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City news, 09.02.2007 12:05

Deputies Set Their Sights on Corruption

corruption By Evgenia Ivanova

Staff Writer

A bill introducing “additional measures to tackle corruption in St. Petersburg” passed its first reading Wednesday in the Legislative Assembly.

According to its author, Legislative Assembly deputy Vladimir Yeremenko, the document is intended to help battle “corrupt civil servants, bribe-takers who have merged almost entirely with state, commercial organizations and criminal groups… that very same force that might destroy the state from within.” The bill calls for the putting in place of procedures concerning control of the hiring and employment of civil servants, anti-corruption checks of legal norms, and the creation of a special council to discuss corruption issues, Yeremenko, a member of the Kremlin-controlled United Russia party, told The St. Petersburg Times on Thursday.

“Unfortunately, corruption has in recent times penetrated every sphere of our life and has even spread to the simplest, most everyday relationships, not to mention the corruption on the state scale,” Vadim Tyulpanov, chairman of the assembly and leader of United Russia in St. Petersburg said in an emailed statement on Wednesday.

He said the initiative was timely and that, although subsequent readings of the bill will come only after a new assembly sits following March elections, he believed deputies will be able to successfully “see [the bill] through.”

The proposed law’s critics said, however, that the bill does not have the potential to become an instrument in the fight against corruption.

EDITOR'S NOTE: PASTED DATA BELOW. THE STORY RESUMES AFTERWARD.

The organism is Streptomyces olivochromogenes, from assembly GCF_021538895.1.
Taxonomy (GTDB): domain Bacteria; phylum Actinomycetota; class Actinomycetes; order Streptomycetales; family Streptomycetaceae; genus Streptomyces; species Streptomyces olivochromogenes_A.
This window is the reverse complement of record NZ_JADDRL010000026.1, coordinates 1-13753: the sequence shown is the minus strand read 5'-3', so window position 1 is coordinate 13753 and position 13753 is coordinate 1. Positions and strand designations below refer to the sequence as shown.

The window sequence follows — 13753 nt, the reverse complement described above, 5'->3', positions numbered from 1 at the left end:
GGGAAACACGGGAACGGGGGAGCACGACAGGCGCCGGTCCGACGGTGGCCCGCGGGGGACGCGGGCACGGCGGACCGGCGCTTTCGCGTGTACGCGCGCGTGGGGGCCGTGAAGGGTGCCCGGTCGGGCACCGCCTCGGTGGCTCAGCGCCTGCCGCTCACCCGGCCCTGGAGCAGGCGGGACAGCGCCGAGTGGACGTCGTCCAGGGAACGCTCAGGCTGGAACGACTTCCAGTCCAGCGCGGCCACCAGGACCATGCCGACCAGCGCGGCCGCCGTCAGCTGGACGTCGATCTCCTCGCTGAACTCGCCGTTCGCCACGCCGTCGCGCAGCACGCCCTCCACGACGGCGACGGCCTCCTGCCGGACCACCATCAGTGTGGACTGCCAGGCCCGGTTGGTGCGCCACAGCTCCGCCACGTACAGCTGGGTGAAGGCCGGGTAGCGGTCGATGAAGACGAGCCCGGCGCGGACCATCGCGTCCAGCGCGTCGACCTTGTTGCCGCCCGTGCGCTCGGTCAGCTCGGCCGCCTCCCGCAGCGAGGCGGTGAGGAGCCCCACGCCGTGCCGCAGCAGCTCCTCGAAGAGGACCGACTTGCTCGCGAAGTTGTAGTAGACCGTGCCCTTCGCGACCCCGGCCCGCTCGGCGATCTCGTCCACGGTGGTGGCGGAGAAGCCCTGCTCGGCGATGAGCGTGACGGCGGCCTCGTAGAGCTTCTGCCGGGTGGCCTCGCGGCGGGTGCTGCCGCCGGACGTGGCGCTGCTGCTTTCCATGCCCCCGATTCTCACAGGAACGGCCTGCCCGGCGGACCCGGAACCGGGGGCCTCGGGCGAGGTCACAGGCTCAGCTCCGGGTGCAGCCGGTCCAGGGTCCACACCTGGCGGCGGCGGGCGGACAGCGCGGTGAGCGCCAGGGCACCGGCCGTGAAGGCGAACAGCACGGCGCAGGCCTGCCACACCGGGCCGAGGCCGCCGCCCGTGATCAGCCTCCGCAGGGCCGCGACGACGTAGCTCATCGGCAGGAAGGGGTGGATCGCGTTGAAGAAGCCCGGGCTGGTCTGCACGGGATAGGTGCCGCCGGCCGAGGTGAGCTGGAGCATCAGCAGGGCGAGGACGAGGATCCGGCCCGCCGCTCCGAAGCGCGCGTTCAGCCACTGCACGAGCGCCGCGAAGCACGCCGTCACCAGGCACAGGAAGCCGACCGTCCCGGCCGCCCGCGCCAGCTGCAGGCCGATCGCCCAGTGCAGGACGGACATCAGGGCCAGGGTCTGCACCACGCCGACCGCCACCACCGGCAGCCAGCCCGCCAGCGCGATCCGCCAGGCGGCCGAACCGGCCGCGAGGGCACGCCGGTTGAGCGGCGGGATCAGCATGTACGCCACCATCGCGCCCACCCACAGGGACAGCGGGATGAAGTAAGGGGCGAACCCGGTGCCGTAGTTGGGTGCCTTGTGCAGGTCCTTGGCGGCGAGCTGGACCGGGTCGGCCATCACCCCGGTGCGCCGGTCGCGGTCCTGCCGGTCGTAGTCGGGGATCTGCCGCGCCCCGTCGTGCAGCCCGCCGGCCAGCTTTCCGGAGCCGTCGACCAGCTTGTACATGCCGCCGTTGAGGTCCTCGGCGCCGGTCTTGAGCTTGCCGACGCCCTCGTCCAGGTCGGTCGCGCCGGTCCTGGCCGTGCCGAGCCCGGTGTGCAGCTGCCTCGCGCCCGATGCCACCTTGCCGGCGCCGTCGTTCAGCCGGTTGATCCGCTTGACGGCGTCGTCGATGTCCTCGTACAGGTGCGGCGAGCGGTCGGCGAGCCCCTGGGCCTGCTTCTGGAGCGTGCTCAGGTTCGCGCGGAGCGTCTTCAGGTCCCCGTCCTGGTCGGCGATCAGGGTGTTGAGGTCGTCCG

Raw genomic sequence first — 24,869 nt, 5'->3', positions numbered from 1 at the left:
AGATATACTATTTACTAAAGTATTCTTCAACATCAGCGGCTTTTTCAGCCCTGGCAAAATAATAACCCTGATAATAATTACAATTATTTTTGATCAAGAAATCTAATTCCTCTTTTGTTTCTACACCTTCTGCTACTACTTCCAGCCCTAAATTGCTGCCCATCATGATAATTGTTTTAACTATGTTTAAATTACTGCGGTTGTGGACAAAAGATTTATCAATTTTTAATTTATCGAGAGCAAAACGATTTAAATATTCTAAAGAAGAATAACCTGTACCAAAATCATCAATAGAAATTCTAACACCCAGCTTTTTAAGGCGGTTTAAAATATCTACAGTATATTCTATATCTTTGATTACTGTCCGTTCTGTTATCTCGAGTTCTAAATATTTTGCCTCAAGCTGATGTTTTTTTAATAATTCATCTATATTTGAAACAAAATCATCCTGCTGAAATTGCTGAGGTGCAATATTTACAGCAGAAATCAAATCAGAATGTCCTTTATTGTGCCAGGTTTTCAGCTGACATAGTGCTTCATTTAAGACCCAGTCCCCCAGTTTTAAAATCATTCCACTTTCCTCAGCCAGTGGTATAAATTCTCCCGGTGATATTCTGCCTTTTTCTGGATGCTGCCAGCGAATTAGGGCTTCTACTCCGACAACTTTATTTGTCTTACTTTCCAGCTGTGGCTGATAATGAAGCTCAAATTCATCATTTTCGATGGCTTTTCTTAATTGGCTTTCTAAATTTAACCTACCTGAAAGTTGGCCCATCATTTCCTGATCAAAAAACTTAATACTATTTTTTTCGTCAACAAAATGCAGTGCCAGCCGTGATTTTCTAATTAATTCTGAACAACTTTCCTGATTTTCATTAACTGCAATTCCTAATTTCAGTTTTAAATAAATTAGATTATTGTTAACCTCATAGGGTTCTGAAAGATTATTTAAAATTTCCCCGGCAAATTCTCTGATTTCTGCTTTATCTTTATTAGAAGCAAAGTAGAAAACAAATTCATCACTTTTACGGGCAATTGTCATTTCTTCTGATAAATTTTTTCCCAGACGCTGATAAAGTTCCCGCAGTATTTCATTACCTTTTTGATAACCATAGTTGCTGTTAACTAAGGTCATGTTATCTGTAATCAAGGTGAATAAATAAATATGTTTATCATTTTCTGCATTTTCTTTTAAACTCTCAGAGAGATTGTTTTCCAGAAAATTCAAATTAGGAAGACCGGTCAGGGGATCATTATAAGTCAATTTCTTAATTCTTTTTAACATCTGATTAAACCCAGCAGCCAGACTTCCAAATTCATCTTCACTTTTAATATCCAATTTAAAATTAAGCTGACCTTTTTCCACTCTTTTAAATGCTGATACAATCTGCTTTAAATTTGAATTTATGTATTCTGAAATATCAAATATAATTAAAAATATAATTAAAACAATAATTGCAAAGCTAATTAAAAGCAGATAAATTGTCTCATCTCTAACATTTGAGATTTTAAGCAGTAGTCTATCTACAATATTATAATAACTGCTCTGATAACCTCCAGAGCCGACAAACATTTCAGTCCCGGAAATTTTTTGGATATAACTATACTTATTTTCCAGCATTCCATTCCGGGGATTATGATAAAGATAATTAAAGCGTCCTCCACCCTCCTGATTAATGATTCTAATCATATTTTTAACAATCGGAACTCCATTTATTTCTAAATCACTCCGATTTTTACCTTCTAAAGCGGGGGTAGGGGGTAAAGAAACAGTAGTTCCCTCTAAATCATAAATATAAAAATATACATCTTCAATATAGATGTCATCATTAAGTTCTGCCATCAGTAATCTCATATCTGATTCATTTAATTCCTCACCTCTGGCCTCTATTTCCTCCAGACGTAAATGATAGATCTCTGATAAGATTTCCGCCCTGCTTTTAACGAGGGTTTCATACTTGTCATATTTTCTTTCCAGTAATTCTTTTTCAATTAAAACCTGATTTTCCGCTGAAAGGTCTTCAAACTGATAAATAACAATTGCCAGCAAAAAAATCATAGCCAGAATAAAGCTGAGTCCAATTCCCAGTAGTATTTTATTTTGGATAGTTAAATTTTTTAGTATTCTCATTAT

“Real life and this document exist independently of each other, and do not have anything in common,” quoted Legislative Assembly deputy Mikhail Amosov as saying on Thursday.

Amosov, a member of the Yabloko party, who promised to give the bill his support as a gesture of respect to Yeremenko, said the situation reminded him of the beginning of the assembly’s work during perestroika 20 years ago.

During the Soviet era the rubber-stamp parliament attempted to address complex matters by simply issuing a law, Amosov said.

“Such bills are usually just imitations, rather than real problem-solving tools,” acting chairman of the National Anti-Corruption Committee Kirill Kabanov said Thursday in a telephone interview. “To state a general declaration norms is harmless, but also useless.”

“[The reasons behind the creation of the bill] partly derive from a willingness to change things for the better, but are also designed to prove to everyone that not only the federal authorities are trying to do something on the matter, but also that [the Legislative Assembly] is involved,” Kabanov told the St. Petersburg Times.

Kabanov said he didn’t believe that the bill was going to solve the problems it is designed to counteract due to “the absence of an in-depth approach to the problem” in the country in general.

Corruption is a systemic phenomenon, he said. In order to tackle what he called “the biggest problem in Russia,” a system must be created that enables drastic changes in the legislative and executive powers to be made and allows society to take control of the situation.

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